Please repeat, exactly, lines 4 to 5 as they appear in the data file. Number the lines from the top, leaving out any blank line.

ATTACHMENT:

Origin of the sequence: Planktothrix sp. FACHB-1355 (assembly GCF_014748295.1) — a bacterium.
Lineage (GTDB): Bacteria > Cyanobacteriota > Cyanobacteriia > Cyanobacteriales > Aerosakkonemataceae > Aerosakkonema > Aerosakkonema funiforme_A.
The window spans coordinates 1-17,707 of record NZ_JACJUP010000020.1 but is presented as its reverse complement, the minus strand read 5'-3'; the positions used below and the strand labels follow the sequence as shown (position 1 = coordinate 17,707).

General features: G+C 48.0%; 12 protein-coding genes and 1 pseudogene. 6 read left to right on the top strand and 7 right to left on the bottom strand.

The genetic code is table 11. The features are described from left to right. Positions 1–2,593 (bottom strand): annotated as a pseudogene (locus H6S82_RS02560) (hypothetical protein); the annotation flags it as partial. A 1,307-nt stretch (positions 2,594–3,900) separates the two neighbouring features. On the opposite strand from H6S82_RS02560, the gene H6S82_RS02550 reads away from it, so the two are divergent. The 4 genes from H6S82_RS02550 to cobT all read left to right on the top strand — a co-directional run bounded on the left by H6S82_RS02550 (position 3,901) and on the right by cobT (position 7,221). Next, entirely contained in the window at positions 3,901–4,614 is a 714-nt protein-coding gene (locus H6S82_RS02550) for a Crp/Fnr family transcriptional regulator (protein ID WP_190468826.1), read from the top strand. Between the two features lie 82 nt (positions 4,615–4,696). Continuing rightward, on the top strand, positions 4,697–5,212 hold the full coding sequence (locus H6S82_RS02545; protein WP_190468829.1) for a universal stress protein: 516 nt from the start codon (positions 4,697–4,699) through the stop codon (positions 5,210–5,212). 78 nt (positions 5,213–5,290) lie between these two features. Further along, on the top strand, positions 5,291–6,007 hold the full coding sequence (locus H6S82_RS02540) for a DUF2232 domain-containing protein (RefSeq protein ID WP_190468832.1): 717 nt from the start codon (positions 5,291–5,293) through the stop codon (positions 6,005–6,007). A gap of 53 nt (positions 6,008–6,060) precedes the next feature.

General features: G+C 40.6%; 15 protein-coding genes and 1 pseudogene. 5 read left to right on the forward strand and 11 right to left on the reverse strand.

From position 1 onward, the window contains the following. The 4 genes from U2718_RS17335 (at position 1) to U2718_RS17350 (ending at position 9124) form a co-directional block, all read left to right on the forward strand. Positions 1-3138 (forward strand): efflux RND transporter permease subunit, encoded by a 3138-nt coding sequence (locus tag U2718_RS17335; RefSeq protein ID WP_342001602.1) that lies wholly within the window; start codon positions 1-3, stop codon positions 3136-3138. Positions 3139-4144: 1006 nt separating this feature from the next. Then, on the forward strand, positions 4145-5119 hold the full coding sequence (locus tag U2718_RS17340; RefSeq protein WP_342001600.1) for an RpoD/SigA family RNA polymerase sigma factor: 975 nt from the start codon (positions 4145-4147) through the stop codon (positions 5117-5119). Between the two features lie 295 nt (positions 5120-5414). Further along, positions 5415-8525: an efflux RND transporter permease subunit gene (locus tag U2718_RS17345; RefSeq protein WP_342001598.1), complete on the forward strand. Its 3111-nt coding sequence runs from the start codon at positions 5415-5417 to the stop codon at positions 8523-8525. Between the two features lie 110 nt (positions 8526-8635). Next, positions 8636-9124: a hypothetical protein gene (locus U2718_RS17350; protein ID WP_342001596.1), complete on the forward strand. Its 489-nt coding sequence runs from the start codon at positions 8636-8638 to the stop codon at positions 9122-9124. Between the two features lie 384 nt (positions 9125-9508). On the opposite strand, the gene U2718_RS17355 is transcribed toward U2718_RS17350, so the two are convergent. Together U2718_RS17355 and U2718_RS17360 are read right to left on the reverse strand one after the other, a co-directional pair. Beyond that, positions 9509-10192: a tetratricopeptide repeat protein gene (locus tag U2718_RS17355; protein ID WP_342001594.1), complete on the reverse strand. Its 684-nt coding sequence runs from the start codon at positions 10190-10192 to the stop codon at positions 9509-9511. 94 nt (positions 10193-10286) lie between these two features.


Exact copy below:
General features: G+C 48.0%; 12 protein-coding genes and 1 pseudogene. 6 read left to right on the top strand and 7 right to left on the bottom strand.

The genetic code is table 11. The features are described from left to right. Positions 1–2,593 (bottom strand): annotated as a pseudogene (locus H6S82_RS02560) (hypothetical protein); the annotation flags it as partial. A 1,307-nt stretch (positions 2,594–3,900) separates the two neighbouring features. On the opposite strand from H6S82_RS02560, the gene H6S82_RS02550 reads away from it, so the two are divergent. The 4 genes from H6S82_RS02550 to cobT all read left to right on the top strand — a co-directional run bounded on the left by H6S82_RS02550 (position 3,901) and on the right by cobT (position 7,221). Next, entirely contained in the window at positions 3,901–4,614 is a 714-nt protein-coding gene (locus H6S82_RS02550) for a Crp/Fnr family transcriptional regulator (protein ID WP_190468826.1), read from the top strand. Between the two features lie 82 nt (positions 4,615–4,696). Continuing rightward, on the top strand, positions 4,697–5,212 hold the full coding sequence (locus H6S82_RS02545; protein WP_190468829.1) for a universal stress protein: 516 nt from the start codon (positions 4,697–4,699) through the stop codon (positions 5,210–5,212). 78 nt (positions 5,213–5,290) lie between these two features. Further along, on the top strand, positions 5,291–6,007 hold the full coding sequence (locus H6S82_RS02540) for a DUF2232 domain-containing protein (RefSeq protein ID WP_190468832.1): 717 nt from the start codon (positions 5,291–5,293) through the stop codon (positions 6,005–6,007). A gap of 53 nt (positions 6,008–6,060) precedes the next feature.